Friday, January 19, 2007

How One Little Finger Changed My Life

Well, the subject is a bit misleading. I certainly haven't had any major life changes because of my finger injury. But, it has forced me into action about something I feel is a bit of a weakness on my part. I am extremely right-handed. It may sound silly to some, but I actually do find my dependence on my right hand to be a bit of a drawback for me.

I learned sometime during my university career that people are actually on a spectrum of 'sidedness'. From my understanding of it, the idea of 'sidedness' in a nutshell goes something like this: we all have a normal preference for a side to use for different things (and you can be right/left footed too). It isn't that you are hard and fast right/left handed, but you are more right-than-left or more left-than-right. Some people do fall on an extreme side for the majority of activities, but most people are closer to the centre of the spectrum. Those who are ambidextrous are very close to centre, or are left-sided for some things and right-sided for others.

My personal profile has always been a very strong right-handed tendency, although I'm a bit more equally sided for footedness and other sidedness activities (and even though I normally sleep on my right side, I think that more or less has to do with which side of the bed I sleep on). Whenever I see someone with a broken arm it makes me pause and reflect how much of a hassle it would be for me to completely lose the use of my right hand. Not to mention that I've read and believe that training yourself to do things with each of your hands (or feet for that matter) increases your overall dexterity and promotes brain growth and greater creativity.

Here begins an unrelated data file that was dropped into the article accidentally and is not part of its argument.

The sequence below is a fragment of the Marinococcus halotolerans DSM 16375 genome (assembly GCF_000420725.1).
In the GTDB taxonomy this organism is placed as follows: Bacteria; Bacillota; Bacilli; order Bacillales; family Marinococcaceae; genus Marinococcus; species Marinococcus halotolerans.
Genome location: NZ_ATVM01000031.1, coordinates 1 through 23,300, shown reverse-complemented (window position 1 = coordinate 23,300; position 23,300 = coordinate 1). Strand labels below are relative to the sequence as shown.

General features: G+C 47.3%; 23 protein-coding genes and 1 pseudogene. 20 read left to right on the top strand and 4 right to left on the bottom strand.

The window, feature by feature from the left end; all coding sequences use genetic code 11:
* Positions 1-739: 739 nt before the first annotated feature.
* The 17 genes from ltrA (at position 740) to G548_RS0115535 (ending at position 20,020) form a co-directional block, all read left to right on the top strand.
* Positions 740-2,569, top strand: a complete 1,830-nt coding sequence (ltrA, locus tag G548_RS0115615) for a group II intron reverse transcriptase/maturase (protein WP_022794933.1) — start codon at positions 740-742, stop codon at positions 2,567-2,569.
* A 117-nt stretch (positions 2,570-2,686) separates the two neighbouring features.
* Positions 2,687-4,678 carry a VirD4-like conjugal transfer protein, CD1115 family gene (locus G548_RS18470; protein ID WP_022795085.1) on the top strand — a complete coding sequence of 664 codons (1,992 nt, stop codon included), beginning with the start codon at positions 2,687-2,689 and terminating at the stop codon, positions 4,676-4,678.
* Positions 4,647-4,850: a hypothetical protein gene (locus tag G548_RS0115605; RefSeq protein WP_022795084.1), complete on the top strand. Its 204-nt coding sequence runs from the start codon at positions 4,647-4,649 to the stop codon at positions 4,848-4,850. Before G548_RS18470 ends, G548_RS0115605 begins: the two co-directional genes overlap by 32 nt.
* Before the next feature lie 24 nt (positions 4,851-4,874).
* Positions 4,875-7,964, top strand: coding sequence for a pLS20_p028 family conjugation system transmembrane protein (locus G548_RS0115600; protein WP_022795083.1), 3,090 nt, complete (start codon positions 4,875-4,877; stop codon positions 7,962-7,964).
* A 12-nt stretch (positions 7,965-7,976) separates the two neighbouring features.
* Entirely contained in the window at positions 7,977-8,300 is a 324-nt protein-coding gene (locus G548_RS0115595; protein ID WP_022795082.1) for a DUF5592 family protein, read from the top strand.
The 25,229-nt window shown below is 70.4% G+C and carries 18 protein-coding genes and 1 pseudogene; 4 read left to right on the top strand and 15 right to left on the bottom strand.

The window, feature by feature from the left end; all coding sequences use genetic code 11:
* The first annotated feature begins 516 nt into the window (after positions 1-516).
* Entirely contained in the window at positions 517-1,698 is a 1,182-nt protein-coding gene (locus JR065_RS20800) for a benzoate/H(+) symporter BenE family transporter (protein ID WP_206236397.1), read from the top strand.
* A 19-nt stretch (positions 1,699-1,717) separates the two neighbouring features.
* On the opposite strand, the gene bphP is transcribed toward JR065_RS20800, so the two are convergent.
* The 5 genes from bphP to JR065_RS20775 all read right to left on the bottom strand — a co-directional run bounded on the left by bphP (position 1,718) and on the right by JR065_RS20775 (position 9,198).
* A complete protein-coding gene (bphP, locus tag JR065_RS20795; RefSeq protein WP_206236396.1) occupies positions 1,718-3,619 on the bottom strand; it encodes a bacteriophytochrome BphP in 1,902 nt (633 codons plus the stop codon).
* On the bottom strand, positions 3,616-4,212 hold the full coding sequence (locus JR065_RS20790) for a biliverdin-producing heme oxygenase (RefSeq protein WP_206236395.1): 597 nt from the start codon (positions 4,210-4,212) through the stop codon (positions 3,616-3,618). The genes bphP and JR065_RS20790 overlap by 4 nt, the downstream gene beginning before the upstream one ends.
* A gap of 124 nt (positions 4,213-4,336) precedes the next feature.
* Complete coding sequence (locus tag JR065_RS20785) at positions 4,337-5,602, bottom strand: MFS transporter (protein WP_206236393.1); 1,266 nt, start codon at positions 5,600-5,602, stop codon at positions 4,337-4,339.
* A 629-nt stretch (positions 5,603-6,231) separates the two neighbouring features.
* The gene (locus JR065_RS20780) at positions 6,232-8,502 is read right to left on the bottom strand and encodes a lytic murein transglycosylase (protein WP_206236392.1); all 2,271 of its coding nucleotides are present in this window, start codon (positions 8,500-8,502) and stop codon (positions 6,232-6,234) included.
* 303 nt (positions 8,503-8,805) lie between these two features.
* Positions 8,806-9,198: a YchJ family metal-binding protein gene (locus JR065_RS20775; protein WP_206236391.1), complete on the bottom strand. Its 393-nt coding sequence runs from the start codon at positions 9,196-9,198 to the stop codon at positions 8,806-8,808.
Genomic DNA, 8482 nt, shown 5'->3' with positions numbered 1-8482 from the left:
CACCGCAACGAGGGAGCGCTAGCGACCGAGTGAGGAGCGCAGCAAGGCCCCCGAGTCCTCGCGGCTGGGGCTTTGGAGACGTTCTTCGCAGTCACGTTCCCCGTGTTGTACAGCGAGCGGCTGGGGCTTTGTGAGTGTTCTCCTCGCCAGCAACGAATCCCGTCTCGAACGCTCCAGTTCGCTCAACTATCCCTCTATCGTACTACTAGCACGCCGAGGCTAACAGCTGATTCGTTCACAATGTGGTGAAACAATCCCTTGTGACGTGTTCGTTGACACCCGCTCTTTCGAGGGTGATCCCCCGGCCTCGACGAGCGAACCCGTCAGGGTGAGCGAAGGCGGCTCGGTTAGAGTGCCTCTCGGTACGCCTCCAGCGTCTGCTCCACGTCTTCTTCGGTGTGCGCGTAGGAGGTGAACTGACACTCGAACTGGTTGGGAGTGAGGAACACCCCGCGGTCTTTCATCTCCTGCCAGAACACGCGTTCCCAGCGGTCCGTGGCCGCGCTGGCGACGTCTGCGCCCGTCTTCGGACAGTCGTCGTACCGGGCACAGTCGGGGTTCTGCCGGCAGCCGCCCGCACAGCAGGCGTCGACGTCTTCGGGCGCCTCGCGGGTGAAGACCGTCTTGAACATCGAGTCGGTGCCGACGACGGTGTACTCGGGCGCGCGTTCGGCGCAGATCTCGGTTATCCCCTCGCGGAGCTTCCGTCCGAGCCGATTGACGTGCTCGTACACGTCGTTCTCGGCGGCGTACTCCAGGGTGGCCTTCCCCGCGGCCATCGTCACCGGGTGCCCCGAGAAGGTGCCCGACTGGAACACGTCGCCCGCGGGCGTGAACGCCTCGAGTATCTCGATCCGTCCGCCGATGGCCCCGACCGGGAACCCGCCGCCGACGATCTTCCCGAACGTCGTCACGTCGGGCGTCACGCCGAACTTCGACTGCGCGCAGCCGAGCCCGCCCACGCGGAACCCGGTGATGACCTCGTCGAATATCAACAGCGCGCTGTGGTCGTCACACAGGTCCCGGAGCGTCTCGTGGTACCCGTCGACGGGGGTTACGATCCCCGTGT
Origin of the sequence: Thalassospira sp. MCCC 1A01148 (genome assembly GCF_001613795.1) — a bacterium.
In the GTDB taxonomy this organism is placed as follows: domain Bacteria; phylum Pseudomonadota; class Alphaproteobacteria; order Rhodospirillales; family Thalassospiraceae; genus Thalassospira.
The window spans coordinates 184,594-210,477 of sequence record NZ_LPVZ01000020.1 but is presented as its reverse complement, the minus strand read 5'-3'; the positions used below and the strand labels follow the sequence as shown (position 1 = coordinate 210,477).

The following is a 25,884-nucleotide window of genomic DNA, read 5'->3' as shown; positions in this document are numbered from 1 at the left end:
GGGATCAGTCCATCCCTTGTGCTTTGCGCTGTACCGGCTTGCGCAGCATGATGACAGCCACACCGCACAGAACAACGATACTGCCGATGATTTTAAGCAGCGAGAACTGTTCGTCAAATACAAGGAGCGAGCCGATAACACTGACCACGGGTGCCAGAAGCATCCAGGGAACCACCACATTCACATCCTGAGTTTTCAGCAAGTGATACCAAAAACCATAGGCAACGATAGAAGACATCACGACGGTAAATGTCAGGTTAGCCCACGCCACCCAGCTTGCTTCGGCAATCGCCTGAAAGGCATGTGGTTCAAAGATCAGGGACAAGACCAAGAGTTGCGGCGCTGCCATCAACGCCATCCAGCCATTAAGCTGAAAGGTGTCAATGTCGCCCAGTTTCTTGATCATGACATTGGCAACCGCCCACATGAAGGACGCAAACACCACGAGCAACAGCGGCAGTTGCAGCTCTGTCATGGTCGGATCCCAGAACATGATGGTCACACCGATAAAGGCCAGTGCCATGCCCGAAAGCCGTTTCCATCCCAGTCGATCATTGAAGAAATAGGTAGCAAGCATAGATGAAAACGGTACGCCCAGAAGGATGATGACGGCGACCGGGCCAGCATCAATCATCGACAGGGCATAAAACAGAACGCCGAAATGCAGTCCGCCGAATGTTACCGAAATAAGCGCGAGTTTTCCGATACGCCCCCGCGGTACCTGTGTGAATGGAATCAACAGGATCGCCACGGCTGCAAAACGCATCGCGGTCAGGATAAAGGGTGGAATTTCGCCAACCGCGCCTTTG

But, like many things, its much easier to say "I'm going to start training myself to use my left hand!" than it is to actually DO that. In the past I've briefly tried to train myself to write left-handed. This was usually when I had hand-writing time in my ESL class. However, when the 6 year-olds have better writing than you do, you kind of lose your motivation.

While my recent finger injury wasn't serious enough to render my whole hand useless, it gave me enough discomfort that I actually preferred to use my left hand for some things. I wouldn't always remember at first and I did a lot of grabbing, wincing, and changing hands, but I did make a couple of substantial changes. I had to change which hand grabbed the big jugs of milk, juice, and water out of the fridge. I had to learn to brush my teeth with my left hand (this was actually particularly tricky). Plus, I had to learn to use the mouse with my left hand.

And, I think I may actually keep one of these changes around too. Since my mouse is on the other side of my keyboard, it is actually a bit more accessible to me. Less clutter builds up there. Plus, I'm a bit impatient when I'm browsing and do too much clicking. Using my left hand is slowing me down a bit, and my computer thanks me! And maybe this is just the pebble that starts the avalanche. Or, a week from now the mouse may be back on the right side again.

1 comment:

Kim said...

I can't for the life of me fathom how brushing your teeth with your left hand could be tricky . . . I do it every day! And I hate to break it to you, but some six year olds have better handwriting than you do when you're writing with your regular right hand! Hehehehehehehehehehehehehehehehehe